‘It’s a worrying trend’: Redbridge schools issue 1,500 exclusions, government figures reveal
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Schools in the borough issued just over 1,500 exclusions last year, government figures reveal.
State-funded primaries, secondaries and special schools in Redbridge issued 1,577 fixed period exclusions punishing a thousand youngsters out of 60,051 by telling them to stay away from school for a set length of time.
Of the total 355 were issued for attacks on fellow pupils with 100 for attacks on and 197 for threatening adults.
Of the outer London boroughs Enfield schools issued the most (2,951) but City of London’s issued the least – three.
Nationally, fixed term and permanent exclusions have risen over the last five years from 7,616,870 in 2012-13 to 8,025,075 last year.
London regional secretary for the National Union of Teachers Martin Powell-Davies said: “Unfortunately, these are not figures that come as a surprise. It’s a worrying trend.
“Schools are under enormous pressure. They are being told that if they fail to reach externally imposed targets for exam results at primary or secondary school they risk being deemed failing schools.
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“Yet at the same time the government is cutting back on support services.”
As a result, Mr Powell-Davies said, students with behavioural, mental health or special educational needs failed to get the support they required.
“For some schools the only way they can cope is to exclude rather than give the support they would like to,” he added.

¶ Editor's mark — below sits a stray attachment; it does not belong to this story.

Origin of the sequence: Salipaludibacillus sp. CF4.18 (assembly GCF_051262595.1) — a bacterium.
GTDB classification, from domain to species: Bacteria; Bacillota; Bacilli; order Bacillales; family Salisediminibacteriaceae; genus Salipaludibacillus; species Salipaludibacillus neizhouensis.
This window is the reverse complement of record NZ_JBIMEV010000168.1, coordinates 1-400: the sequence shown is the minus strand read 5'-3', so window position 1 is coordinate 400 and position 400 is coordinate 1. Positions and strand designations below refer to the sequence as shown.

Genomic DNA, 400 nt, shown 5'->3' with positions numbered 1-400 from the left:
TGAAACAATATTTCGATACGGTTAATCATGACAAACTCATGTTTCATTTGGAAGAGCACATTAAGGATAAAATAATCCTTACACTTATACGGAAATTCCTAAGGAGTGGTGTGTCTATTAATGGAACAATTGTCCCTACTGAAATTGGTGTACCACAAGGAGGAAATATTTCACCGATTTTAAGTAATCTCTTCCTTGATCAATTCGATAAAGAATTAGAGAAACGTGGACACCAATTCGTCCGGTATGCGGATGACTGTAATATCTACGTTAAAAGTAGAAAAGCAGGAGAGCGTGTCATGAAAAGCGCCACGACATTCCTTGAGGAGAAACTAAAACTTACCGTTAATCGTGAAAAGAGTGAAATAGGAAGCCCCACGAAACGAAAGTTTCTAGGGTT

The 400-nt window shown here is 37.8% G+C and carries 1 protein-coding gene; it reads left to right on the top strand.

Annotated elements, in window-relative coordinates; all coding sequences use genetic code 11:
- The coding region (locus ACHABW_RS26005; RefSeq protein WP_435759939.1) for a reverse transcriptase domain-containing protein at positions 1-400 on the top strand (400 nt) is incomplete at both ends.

And he predicted exclusions could increase if the funding pressures on school worsen.
He said: “We have got more alienated pupils not enjoying school because teachers are driven to teach to the test. That provides an environment which is harder for students who are struggling. They can feel demoralised. That creates behavioural issues.”
There were 40 permanent exclusions last year – where children were kicked out of a school – the eighth highest of the 19 inner London boroughs. Across London, Ealing permanently excluded the most at 78.
Schools minister Nick Gibb said: “We want every child to benefit from a world class education, with the right support in place, so they have the opportunity to fulfil their potential.
“Schools should only use permanent exclusions as a last resort but we do support teachers in taking proportionate steps to ensure good behaviour.
“Whilst we know there has been an increase in exclusions there are still fewer than the peak 10 years ago. We recognise some groups of pupils are more likely to be excluded than others which is why we launched a review to look at why certain groups are disproportionately affected.”